All this is very unfortunate, because I know that it influences what I feel about the content of the stories. I can’t help but wonder how much more enjoyable I would have found them if I read the books rather than listened to the audio. But I can’t get that back, just know that my opinions of the stories are heavily influenced by audio and not in a good way.

Basically, the books play out with a major imperial remnant in the Outer Rim gathering its power and other remnants for a final confrontation with the New Republic. Through this we see the liberation of a few planets, we see the fledgling republic forming up its government, and we see old favorites like Wedge, Han and Leia. We see that Palpatine had plans for the eventuality of his death and how those come to shape, and we see a few very big battles. And through all of the imperial happenings, a strong sense of mystery is present. I believe that we get many hints of what is to come and how things shape up for new movies we are getting now. We see some of the origin for the First Order and maybe even the Knights of Ren. We see a lot of unrelated interludes that don’t add anything to the actual events of the trilogy, but seem to setting Easter Eggs for fans to feast upon. We notably do not get any hints of Luke Skywalker and what he’s up to.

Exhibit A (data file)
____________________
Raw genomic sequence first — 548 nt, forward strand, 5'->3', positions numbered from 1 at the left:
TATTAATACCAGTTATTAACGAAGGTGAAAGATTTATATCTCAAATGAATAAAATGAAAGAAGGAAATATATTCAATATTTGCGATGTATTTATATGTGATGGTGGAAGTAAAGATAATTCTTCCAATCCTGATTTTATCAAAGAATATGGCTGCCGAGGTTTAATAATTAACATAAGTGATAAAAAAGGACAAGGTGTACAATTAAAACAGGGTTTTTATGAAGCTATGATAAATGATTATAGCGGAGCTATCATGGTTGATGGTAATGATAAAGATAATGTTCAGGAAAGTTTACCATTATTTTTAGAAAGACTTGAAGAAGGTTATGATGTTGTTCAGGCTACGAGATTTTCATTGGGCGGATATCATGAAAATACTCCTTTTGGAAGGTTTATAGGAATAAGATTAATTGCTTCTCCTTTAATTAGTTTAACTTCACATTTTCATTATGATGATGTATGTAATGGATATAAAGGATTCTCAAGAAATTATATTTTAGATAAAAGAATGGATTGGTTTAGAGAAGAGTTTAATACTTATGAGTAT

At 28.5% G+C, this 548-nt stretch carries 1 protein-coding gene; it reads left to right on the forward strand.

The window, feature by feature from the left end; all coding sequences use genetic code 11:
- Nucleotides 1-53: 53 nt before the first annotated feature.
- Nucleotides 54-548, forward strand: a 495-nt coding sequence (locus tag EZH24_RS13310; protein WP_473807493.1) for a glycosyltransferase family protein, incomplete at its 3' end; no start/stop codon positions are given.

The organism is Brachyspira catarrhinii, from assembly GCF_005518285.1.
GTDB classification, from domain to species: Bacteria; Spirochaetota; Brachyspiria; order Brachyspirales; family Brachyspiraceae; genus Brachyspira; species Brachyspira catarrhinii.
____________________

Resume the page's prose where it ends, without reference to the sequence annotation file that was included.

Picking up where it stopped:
And of course Aftermath introduces us to a new group of characters through which we see the end of the imperial remnants after the events at Endor. My first reaction is that I found it a bit hard to really become very emotionally invested in any of them – would I have cared if they didn’t survive? I chalk this up mainly to the audio production that I mention above. How can one become invested with such horribly over-read dialogue and annoying sound effects?

Norra is a character that was always hit or miss with me through the trilogy, Temmin is mostly an annoying teenager, but its overall a good origin story for him and I hope we see something focused on him in the future. Mister Bones is genuinely amusing and perhaps the one place where sound effects weren’t absolutely horrible. Sinjir and Jas really steal the trilogy as the most interesting pair – the way their friendship develops and plays off of each other was by far my favorite parts of these stories.